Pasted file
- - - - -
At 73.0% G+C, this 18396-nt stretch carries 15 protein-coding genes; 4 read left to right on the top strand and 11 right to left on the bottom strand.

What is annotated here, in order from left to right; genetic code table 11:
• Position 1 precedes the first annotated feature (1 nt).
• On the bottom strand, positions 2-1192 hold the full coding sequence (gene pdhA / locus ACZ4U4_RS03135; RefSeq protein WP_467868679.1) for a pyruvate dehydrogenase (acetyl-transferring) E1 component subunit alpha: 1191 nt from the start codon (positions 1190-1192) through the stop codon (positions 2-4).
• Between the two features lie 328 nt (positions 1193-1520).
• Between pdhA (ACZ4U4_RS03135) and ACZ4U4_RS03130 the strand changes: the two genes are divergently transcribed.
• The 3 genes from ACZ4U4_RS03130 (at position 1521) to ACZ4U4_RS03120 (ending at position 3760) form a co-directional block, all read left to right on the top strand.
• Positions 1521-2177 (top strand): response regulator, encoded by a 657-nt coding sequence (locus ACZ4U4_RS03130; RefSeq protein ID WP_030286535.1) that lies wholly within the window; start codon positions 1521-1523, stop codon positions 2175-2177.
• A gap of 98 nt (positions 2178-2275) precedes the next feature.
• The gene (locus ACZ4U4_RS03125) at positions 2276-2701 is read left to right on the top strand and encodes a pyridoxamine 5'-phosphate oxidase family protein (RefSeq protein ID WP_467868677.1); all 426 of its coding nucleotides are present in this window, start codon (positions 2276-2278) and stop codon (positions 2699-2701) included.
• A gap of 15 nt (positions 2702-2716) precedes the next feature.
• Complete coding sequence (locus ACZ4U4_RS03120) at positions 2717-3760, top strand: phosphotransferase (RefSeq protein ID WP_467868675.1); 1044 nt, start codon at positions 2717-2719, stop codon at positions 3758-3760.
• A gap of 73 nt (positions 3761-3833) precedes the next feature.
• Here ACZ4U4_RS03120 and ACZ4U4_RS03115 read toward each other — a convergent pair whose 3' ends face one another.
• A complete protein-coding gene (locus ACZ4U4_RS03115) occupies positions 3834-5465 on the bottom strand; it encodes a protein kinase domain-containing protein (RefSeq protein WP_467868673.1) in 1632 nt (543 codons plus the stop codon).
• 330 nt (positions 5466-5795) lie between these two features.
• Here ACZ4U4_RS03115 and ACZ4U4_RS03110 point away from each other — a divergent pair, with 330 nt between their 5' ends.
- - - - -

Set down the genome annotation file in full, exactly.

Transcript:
At 73.0% G+C, this 18396-nt stretch carries 15 protein-coding genes; 4 read left to right on the top strand and 11 right to left on the bottom strand.

What is annotated here, in order from left to right; genetic code table 11:
• Position 1 precedes the first annotated feature (1 nt).
• On the bottom strand, positions 2-1192 hold the full coding sequence (gene pdhA / locus ACZ4U4_RS03135; RefSeq protein WP_467868679.1) for a pyruvate dehydrogenase (acetyl-transferring) E1 component subunit alpha: 1191 nt from the start codon (positions 1190-1192) through the stop codon (positions 2-4).
• Between the two features lie 328 nt (positions 1193-1520).
• Between pdhA (ACZ4U4_RS03135) and ACZ4U4_RS03130 the strand changes: the two genes are divergently transcribed.
• The 3 genes from ACZ4U4_RS03130 (at position 1521) to ACZ4U4_RS03120 (ending at position 3760) form a co-directional block, all read left to right on the top strand.
• Positions 1521-2177 (top strand): response regulator, encoded by a 657-nt coding sequence (locus ACZ4U4_RS03130; RefSeq protein ID WP_030286535.1) that lies wholly within the window; start codon positions 1521-1523, stop codon positions 2175-2177.
• A gap of 98 nt (positions 2178-2275) precedes the next feature.
• The gene (locus ACZ4U4_RS03125) at positions 2276-2701 is read left to right on the top strand and encodes a pyridoxamine 5'-phosphate oxidase family protein (RefSeq protein ID WP_467868677.1); all 426 of its coding nucleotides are present in this window, start codon (positions 2276-2278) and stop codon (positions 2699-2701) included.
• A gap of 15 nt (positions 2702-2716) precedes the next feature.
• Complete coding sequence (locus ACZ4U4_RS03120) at positions 2717-3760, top strand: phosphotransferase (RefSeq protein ID WP_467868675.1); 1044 nt, start codon at positions 2717-2719, stop codon at positions 3758-3760.
• A gap of 73 nt (positions 3761-3833) precedes the next feature.
• Here ACZ4U4_RS03120 and ACZ4U4_RS03115 read toward each other — a convergent pair whose 3' ends face one another.
• A complete protein-coding gene (locus ACZ4U4_RS03115) occupies positions 3834-5465 on the bottom strand; it encodes a protein kinase domain-containing protein (RefSeq protein WP_467868673.1) in 1632 nt (543 codons plus the stop codon).
• 330 nt (positions 5466-5795) lie between these two features.
• Here ACZ4U4_RS03115 and ACZ4U4_RS03110 point away from each other — a divergent pair, with 330 nt between their 5' ends.